New York City Domicile
We have blogged frequently on domicile issues and have even written a guidebook on how to change your domicile from New York or New Jersey to Florida. In that regard, we wanted to make note of an article on February 23 in The New York Times (see http://www.nytimes.com/2011/02/24/nyregion/24taxes.html?_r=2) which addressed New York City domicile issues. The rules on whether you are taxed as a New York City resident are similar to the rules regarding whether you are a New York State resident. An individual will be taxed as a New York City resident if (i) he or she is domiciled in New York City, or (ii) he or she is not domiciled in New York City, but maintains a permanent place of abode in New York City and spends more than 183 days in New York City. How is New York finding New York City taxpayers? In addition to its fleet of auditors, the 2010 New York income tax return adds a new question asking New York taxpayers who maintain living quarters in New York City to provide the number of days spent in New York City. Taxpayers who are close to 183 days of residence should be certain to keep accurate and detailed records so that they are properly classified.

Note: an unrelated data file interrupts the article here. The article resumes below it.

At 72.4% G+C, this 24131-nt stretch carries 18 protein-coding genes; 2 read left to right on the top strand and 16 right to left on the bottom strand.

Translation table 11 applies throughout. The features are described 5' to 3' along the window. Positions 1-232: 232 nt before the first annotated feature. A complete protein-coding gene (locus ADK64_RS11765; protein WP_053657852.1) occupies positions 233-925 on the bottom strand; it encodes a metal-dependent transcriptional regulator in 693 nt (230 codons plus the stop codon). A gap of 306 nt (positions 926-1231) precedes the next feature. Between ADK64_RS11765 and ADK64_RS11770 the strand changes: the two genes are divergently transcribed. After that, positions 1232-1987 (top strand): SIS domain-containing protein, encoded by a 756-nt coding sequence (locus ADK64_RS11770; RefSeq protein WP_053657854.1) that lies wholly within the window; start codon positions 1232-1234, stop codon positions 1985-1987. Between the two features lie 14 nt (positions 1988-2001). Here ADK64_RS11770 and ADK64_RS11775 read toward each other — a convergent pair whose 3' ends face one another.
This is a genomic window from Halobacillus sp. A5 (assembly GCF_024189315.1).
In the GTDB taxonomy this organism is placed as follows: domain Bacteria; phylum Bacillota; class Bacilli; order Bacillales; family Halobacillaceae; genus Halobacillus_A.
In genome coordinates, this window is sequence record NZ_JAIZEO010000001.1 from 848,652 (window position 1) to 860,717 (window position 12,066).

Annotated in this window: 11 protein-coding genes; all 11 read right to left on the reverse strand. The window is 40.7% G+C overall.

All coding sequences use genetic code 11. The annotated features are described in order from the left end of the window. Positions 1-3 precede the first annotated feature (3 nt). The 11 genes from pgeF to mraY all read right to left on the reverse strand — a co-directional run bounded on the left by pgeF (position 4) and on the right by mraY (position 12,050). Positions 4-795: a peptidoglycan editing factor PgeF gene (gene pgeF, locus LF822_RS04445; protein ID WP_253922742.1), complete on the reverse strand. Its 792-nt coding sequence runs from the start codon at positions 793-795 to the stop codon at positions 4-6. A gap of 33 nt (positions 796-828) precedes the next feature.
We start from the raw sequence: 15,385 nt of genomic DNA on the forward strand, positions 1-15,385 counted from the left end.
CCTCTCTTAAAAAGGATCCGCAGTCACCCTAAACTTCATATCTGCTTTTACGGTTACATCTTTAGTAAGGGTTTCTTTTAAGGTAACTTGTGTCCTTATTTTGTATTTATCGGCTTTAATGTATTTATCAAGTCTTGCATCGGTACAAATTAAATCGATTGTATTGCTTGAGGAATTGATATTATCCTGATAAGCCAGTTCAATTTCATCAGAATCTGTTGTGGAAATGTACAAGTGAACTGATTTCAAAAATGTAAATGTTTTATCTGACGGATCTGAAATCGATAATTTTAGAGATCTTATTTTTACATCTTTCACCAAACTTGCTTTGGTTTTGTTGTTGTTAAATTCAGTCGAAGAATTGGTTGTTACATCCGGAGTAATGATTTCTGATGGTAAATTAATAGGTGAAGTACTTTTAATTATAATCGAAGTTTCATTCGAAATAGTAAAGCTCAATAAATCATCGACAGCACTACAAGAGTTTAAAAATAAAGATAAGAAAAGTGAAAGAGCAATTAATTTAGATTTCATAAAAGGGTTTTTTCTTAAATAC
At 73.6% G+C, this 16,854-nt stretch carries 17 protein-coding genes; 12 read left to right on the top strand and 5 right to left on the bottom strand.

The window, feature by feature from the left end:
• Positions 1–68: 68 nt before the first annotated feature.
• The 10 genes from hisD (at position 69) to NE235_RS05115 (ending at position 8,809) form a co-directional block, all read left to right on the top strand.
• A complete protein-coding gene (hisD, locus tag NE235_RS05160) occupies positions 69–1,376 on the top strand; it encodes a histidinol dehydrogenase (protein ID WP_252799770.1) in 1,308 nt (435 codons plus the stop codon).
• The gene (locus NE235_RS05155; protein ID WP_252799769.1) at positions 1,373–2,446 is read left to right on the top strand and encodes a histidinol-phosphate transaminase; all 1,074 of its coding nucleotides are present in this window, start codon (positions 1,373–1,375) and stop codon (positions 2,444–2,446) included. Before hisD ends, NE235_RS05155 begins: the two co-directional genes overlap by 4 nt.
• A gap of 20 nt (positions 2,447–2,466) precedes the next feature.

As the law continues to evolve on these matters, please note that this article is current as of date and time of publication and may not reflect subsequent developments. The content and interpretation of the issues addressed herein is subject to change. Cole Schotz P.C. disclaims any and all liability with respect to actions taken or not taken based on any or all of the contents of this publication to the fullest extent permitted by law. This is for general informational purposes and does not constitute legal advice or create an attorney-client relationship. Do not act or refrain from acting upon the information contained in this publication without obtaining legal, financial and tax advice. For further information, please do not hesitate to reach out to your firm contact or to any of the attorneys listed in this publication.